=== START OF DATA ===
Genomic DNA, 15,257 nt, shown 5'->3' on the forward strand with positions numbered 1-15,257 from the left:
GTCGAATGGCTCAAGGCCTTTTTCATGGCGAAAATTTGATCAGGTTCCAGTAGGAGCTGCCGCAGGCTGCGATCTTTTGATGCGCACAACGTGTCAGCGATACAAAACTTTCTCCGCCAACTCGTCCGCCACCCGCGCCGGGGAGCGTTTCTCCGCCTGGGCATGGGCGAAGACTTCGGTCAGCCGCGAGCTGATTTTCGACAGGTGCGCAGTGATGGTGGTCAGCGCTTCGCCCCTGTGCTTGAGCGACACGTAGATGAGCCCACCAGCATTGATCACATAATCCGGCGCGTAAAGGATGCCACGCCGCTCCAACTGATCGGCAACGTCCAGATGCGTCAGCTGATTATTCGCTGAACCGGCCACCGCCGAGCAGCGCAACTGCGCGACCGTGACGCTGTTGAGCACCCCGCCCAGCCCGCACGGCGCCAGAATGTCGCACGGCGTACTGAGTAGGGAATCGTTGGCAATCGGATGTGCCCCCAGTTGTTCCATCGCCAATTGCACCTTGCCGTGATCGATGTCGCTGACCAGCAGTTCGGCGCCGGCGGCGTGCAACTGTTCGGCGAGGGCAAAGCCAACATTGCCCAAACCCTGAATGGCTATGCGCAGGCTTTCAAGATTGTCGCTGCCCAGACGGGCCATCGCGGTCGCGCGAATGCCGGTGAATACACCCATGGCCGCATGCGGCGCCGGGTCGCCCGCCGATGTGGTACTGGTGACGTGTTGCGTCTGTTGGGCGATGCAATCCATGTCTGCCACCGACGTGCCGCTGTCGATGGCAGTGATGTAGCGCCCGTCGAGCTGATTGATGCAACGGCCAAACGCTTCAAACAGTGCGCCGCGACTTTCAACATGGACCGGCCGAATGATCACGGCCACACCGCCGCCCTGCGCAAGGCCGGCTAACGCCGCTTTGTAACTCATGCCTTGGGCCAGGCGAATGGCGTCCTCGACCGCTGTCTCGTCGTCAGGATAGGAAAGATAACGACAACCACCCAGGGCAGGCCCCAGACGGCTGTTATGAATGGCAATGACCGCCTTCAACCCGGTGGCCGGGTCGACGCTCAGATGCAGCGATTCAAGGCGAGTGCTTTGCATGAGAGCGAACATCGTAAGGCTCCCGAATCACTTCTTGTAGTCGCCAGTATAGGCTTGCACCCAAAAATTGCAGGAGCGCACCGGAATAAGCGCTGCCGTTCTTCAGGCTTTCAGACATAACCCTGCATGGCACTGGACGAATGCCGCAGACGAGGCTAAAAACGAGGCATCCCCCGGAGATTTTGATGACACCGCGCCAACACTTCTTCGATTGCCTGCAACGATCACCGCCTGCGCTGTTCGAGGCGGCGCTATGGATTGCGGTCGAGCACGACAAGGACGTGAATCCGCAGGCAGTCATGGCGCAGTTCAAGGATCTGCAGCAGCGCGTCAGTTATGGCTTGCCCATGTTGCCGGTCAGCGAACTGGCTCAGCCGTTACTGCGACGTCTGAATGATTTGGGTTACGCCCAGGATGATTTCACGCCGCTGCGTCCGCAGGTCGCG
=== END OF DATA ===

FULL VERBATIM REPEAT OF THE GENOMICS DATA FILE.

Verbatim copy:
Genomic DNA, 15,257 nt, shown 5'->3' on the forward strand with positions numbered 1-15,257 from the left:
GTCGAATGGCTCAAGGCCTTTTTCATGGCGAAAATTTGATCAGGTTCCAGTAGGAGCTGCCGCAGGCTGCGATCTTTTGATGCGCACAACGTGTCAGCGATACAAAACTTTCTCCGCCAACTCGTCCGCCACCCGCGCCGGGGAGCGTTTCTCCGCCTGGGCATGGGCGAAGACTTCGGTCAGCCGCGAGCTGATTTTCGACAGGTGCGCAGTGATGGTGGTCAGCGCTTCGCCCCTGTGCTTGAGCGACACGTAGATGAGCCCACCAGCATTGATCACATAATCCGGCGCGTAAAGGATGCCACGCCGCTCCAACTGATCGGCAACGTCCAGATGCGTCAGCTGATTATTCGCTGAACCGGCCACCGCCGAGCAGCGCAACTGCGCGACCGTGACGCTGTTGAGCACCCCGCCCAGCCCGCACGGCGCCAGAATGTCGCACGGCGTACTGAGTAGGGAATCGTTGGCAATCGGATGTGCCCCCAGTTGTTCCATCGCCAATTGCACCTTGCCGTGATCGATGTCGCTGACCAGCAGTTCGGCGCCGGCGGCGTGCAACTGTTCGGCGAGGGCAAAGCCAACATTGCCCAAACCCTGAATGGCTATGCGCAGGCTTTCAAGATTGTCGCTGCCCAGACGGGCCATCGCGGTCGCGCGAATGCCGGTGAATACACCCATGGCCGCATGCGGCGCCGGGTCGCCCGCCGATGTGGTACTGGTGACGTGTTGCGTCTGTTGGGCGATGCAATCCATGTCTGCCACCGACGTGCCGCTGTCGATGGCAGTGATGTAGCGCCCGTCGAGCTGATTGATGCAACGGCCAAACGCTTCAAACAGTGCGCCGCGACTTTCAACATGGACCGGCCGAATGATCACGGCCACACCGCCGCCCTGCGCAAGGCCGGCTAACGCCGCTTTGTAACTCATGCCTTGGGCCAGGCGAATGGCGTCCTCGACCGCTGTCTCGTCGTCAGGATAGGAAAGATAACGACAACCACCCAGGGCAGGCCCCAGACGGCTGTTATGAATGGCAATGACCGCCTTCAACCCGGTGGCCGGGTCGACGCTCAGATGCAGCGATTCAAGGCGAGTGCTTTGCATGAGAGCGAACATCGTAAGGCTCCCGAATCACTTCTTGTAGTCGCCAGTATAGGCTTGCACCCAAAAATTGCAGGAGCGCACCGGAATAAGCGCTGCCGTTCTTCAGGCTTTCAGACATAACCCTGCATGGCACTGGACGAATGCCGCAGACGAGGCTAAAAACGAGGCATCCCCCGGAGATTTTGATGACACCGCGCCAACACTTCTTCGATTGCCTGCAACGATCACCGCCTGCGCTGTTCGAGGCGGCGCTATGGATTGCGGTCGAGCACGACAAGGACGTGAATCCGCAGGCAGTCATGGCGCAGTTCAAGGATCTGCAGCAGCGCGTCAGTTATGGCTTGCCCATGTTGCCGGTCAGCGAACTGGCTCAGCCGTTACTGCGACGTCTGAATGATTTGGGTTACGCCCAGGATGATTTCACGCCGCTGCGTCCGCAGGTCGCG